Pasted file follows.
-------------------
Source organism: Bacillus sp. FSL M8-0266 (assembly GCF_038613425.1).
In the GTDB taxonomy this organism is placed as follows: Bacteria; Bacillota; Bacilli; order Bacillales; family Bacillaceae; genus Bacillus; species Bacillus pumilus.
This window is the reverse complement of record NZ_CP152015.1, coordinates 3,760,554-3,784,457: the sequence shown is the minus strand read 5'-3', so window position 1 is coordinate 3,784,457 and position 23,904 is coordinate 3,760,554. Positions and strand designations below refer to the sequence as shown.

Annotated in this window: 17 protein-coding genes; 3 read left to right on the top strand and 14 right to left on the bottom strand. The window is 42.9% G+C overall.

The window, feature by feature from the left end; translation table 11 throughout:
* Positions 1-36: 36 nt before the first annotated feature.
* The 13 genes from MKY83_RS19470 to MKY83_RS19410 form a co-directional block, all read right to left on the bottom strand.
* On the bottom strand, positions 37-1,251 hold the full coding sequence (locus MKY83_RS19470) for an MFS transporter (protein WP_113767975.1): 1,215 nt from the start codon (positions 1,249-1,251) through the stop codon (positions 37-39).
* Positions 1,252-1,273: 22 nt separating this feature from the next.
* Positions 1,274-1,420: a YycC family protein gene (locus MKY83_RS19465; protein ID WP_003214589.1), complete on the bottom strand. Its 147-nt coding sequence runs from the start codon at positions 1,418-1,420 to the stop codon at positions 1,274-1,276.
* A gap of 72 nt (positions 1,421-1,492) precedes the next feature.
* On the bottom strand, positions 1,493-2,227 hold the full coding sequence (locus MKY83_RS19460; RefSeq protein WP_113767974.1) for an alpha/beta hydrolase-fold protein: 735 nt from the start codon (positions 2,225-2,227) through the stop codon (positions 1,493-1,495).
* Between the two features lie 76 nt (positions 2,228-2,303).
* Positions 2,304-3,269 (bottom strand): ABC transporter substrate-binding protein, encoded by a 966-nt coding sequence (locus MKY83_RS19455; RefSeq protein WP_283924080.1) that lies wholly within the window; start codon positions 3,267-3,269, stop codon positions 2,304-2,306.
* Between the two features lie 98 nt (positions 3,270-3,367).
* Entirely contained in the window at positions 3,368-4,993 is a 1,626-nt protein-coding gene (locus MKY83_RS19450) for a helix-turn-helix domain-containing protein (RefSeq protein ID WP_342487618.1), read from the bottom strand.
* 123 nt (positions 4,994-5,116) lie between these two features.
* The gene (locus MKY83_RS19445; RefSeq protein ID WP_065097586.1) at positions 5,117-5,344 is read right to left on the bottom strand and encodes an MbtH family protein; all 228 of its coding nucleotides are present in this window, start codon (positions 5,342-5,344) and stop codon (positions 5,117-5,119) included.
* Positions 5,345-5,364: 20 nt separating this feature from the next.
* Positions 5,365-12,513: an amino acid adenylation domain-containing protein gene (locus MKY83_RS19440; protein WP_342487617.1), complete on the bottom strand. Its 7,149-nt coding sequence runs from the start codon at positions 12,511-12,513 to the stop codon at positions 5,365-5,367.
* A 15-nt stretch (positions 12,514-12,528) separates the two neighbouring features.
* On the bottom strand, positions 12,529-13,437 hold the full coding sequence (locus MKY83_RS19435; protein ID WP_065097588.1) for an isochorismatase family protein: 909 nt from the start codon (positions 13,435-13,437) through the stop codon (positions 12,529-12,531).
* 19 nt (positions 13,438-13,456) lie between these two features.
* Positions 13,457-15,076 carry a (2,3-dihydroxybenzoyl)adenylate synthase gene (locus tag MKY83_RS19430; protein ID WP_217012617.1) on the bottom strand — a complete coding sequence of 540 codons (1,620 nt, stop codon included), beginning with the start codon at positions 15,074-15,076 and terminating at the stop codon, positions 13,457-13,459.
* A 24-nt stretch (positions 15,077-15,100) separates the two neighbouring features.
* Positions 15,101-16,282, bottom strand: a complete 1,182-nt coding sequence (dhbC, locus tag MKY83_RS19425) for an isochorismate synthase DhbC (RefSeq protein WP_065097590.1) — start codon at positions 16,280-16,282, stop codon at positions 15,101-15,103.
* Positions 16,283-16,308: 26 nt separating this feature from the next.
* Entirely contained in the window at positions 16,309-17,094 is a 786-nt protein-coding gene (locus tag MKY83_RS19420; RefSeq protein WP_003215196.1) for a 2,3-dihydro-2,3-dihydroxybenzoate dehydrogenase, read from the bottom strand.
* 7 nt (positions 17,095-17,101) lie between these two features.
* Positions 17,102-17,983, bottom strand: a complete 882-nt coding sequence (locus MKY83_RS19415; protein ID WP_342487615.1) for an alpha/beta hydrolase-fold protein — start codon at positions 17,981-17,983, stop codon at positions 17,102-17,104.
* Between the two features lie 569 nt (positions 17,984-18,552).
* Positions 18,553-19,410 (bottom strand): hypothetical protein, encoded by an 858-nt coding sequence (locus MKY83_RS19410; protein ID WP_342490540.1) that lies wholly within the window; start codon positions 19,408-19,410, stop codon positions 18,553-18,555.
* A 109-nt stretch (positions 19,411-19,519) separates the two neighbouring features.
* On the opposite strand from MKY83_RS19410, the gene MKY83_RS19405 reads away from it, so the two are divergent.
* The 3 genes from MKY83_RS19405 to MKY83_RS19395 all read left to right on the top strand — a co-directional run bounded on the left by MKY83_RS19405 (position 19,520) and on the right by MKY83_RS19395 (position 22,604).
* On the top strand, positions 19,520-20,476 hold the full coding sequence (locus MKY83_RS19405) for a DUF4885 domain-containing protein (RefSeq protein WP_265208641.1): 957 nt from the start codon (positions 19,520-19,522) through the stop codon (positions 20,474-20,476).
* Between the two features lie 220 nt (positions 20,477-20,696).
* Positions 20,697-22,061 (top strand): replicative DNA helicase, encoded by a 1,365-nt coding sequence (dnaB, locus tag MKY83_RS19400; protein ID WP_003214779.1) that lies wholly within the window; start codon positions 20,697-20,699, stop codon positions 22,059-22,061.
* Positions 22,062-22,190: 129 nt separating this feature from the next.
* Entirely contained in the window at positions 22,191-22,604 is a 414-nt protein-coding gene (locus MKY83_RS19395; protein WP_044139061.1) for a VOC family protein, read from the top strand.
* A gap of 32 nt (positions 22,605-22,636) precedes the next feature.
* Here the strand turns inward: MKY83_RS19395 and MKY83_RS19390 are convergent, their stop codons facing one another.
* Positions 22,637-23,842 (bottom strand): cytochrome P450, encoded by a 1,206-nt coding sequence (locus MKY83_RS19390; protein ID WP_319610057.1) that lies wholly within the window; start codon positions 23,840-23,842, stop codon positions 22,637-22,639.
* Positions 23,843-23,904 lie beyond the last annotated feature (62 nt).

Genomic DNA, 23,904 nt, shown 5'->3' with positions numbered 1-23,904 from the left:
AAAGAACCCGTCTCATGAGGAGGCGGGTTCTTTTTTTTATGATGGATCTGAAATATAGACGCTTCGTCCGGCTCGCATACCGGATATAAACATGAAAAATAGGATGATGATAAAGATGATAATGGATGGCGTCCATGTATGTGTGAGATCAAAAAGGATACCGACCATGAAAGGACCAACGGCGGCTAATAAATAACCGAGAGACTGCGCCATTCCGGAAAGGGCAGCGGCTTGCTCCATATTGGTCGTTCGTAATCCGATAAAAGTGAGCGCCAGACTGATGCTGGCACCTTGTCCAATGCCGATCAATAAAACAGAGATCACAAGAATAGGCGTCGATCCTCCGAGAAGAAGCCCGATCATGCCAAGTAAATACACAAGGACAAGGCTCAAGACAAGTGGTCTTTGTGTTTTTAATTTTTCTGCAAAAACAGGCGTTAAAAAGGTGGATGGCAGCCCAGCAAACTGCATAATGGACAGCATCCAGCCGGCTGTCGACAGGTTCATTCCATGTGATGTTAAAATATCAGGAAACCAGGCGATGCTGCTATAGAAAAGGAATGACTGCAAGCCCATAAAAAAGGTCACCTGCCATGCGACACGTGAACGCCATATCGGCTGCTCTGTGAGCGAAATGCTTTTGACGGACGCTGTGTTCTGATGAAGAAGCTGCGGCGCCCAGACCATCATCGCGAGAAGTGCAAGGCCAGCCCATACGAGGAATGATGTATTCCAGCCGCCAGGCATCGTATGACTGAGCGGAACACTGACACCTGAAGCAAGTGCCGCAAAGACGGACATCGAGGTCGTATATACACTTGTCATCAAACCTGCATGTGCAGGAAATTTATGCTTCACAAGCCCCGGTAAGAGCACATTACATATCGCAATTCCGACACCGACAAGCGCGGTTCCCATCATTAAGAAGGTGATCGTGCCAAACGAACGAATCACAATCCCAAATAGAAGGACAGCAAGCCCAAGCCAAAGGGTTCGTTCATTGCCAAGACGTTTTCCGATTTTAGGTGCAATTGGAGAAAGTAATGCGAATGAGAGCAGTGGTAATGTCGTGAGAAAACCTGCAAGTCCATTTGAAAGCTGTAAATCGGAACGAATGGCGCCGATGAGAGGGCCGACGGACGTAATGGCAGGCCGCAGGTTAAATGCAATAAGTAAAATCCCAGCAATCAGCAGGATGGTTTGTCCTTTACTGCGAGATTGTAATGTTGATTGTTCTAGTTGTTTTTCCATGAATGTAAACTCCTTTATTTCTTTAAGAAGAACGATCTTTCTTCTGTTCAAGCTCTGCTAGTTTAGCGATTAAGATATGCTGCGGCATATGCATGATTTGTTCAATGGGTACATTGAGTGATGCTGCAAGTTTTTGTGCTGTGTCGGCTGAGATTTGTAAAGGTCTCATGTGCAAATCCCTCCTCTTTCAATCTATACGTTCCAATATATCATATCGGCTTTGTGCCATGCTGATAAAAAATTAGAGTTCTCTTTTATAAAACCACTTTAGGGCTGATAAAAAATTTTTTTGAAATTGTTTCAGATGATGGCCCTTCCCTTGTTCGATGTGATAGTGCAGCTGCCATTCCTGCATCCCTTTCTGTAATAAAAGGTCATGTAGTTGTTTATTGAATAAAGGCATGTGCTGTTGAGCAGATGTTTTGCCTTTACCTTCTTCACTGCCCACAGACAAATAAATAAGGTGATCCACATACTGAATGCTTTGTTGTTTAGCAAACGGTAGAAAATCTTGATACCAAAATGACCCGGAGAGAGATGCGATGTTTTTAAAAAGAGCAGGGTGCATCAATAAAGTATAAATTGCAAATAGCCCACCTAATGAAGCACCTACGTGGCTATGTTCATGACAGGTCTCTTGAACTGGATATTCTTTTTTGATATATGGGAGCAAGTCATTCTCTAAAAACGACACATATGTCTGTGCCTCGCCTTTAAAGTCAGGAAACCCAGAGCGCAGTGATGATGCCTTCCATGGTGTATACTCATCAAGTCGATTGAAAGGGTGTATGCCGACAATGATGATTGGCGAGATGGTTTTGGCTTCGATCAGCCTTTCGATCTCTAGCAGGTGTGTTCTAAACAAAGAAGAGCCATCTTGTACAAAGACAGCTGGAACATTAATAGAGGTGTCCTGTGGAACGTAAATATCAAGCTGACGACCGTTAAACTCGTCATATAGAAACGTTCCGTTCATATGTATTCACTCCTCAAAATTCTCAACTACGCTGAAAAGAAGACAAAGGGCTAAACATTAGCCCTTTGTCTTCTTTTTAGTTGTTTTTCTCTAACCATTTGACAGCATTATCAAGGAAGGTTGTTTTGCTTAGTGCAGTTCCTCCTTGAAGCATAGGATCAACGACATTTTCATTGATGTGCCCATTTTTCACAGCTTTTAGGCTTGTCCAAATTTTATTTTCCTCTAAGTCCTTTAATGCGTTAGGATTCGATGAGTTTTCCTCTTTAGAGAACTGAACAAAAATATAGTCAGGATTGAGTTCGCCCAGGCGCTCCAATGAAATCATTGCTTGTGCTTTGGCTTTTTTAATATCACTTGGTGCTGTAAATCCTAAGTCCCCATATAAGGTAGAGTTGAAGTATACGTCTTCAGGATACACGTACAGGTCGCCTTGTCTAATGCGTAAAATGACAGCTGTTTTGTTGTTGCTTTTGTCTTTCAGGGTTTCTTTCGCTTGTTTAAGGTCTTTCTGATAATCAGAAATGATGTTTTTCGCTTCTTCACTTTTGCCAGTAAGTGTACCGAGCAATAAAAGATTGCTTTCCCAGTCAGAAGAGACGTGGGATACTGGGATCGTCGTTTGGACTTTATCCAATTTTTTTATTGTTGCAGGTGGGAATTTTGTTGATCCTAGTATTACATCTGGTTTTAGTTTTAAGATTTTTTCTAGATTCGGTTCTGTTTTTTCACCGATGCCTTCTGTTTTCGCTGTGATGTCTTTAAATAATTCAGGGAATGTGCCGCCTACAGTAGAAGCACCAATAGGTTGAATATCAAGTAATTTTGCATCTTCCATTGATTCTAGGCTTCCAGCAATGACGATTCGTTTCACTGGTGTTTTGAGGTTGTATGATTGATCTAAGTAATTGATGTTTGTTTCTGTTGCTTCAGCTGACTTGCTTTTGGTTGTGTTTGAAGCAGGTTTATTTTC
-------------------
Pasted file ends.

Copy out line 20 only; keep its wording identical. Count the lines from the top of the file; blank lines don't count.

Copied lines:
* Positions 5,365-12,513: an amino acid adenylation domain-containing protein gene (locus MKY83_RS19440; protein WP_342487617.1), complete on the bottom strand. Its 7,149-nt coding sequence runs from the start codon at positions 12,511-12,513 to the stop codon at positions 5,365-5,367.